Hurry Up, Your Royal Eggs Are Dying

Tick tock, tick tock...what's that ticking?

Unlike Kim Kardashian and Paris Hilton, I had no qualms about turning 30. I embraced it, I didn't feel the least bit old, nor did I feel like I should have had children already. No regrets, just an exciting life ahead of me utilizing the many lessons I had learned from falling on my face over and over in my 20s -- in truth -- I was actually looking forward to 30. Then, a few months before the big day, my in-laws came to visit.

"We recorded a show for you while you were at work" oh really, what show might that be? "It's The View. They talked about how 90% of your eggs die when you turn 30. You should watch it honey, it's good information." In other words, happy f'ing birthday, your body is falling apart and Barbara Walters and friends think 90% of your eggs are hard boiled. Hurry the hell up and give us a grandchild already. Awesome.

Though not without their own personal flavor of crazy, my in-laws are, in fact, fantastic. They're supportive and loving people with good intentions and huge hearts. I love them dearly but sometimes, like everyone, they mess up. This was one of those times.

I've since recovered from the pre-30th birthday "egg situation" party foul and though I remain acutely aware that biology exists, continuing to emotionally manage the pressure from family and friends to jump on the baby train often feels unfair. I want to be able to enjoy my life, my husband, give birth to my career, and have a baby when I'm good and not-at-all-ready. In other my own time.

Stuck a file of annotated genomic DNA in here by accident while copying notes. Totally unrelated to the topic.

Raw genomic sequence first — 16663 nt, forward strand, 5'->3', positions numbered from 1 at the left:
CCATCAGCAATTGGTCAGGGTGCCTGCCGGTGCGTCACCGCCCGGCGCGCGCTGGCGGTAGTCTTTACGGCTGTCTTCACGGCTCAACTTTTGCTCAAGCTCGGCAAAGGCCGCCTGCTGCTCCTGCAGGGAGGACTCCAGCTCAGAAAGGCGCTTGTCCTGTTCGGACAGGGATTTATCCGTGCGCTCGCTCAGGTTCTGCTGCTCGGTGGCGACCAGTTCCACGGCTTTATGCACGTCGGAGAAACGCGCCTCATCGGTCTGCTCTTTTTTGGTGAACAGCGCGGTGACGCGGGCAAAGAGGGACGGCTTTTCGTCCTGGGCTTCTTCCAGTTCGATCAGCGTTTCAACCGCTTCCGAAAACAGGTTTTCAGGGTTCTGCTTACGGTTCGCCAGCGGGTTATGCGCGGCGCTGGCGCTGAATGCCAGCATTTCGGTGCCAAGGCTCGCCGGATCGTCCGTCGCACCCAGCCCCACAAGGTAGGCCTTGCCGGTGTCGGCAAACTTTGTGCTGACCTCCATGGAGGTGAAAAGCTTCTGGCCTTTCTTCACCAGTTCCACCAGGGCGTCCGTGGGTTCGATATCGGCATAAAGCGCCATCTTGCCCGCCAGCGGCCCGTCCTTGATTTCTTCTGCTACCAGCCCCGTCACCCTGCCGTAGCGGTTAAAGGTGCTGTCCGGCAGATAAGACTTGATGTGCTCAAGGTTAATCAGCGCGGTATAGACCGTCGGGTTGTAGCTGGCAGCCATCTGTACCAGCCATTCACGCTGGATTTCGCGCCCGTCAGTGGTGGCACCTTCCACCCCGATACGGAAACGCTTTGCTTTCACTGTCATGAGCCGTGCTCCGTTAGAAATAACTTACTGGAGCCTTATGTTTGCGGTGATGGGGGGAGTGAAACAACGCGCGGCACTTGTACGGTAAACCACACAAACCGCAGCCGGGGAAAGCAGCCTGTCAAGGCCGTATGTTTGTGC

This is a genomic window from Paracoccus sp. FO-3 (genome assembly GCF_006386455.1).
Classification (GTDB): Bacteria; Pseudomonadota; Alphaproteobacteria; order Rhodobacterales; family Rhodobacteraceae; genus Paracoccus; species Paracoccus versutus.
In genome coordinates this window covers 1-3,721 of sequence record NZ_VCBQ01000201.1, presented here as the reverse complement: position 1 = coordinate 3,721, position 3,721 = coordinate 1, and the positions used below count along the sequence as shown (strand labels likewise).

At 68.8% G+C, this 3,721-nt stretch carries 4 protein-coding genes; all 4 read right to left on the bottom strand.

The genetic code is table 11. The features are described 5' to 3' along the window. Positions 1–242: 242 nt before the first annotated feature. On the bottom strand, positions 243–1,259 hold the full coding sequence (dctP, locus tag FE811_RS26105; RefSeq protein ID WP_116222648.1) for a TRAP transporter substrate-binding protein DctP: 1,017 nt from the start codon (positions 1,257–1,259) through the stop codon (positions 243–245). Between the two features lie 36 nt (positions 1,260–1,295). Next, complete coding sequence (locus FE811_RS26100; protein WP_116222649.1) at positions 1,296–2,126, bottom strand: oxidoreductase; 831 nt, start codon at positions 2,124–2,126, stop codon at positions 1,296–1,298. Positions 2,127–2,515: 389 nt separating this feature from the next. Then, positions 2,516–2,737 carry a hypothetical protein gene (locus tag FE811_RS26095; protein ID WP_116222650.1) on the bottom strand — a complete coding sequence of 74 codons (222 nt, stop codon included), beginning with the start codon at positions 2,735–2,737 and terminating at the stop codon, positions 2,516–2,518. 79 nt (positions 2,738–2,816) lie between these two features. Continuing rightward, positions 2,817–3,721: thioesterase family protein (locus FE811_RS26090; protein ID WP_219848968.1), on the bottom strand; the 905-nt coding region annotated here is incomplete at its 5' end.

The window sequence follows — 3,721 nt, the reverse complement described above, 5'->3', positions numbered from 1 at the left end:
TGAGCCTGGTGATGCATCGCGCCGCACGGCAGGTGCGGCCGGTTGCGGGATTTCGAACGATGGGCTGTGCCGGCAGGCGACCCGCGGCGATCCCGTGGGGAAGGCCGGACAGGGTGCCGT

The only thing worse than people wanting me to get pregnant so badly that they're willing to figure out how to use my DVR to passive-aggressively let me know that I should act fast, would be to have a TLC special all about how producing a child is my duty. Or, having an entire country and monarchy counting on the fact that my body is able to produce "an heir and a spare" while I simultaneously look and behave perfectly at every moment, risking media frenzy if I ever walk out of the house on a slightly bloated day. If I were Catherine Middleton, I would have a panic attack for sure.

Last night while I watched TLC's special, William and Kate: Royal Baby Watch, I felt my body tense up and heard my uterus scream out in empathy. Young couples, royal or not, are under different pressures than ever before. The divorce rate is through the roof, along with infertility and difficulty conceiving, and as modern couples, we're a little busy trying to fix the mess of a world the baby boomers have left us with.

If the success of Will and Kate's marriage is so profoundly important to the monarchy and to the world, why not let them get good at being married, then get good at becoming parents. Why put this kind of pressure on them already? Isn't an heir worth the wait?

I said it once, to my in-laws on that fateful day when The View picked the wrong effing topic, and I'll say it again: "The plan is for this marriage to last forever and the plan is for there to be children. That information is enough. Until the next chapter arrives, please just watch Regis and Kelly. Thanks."

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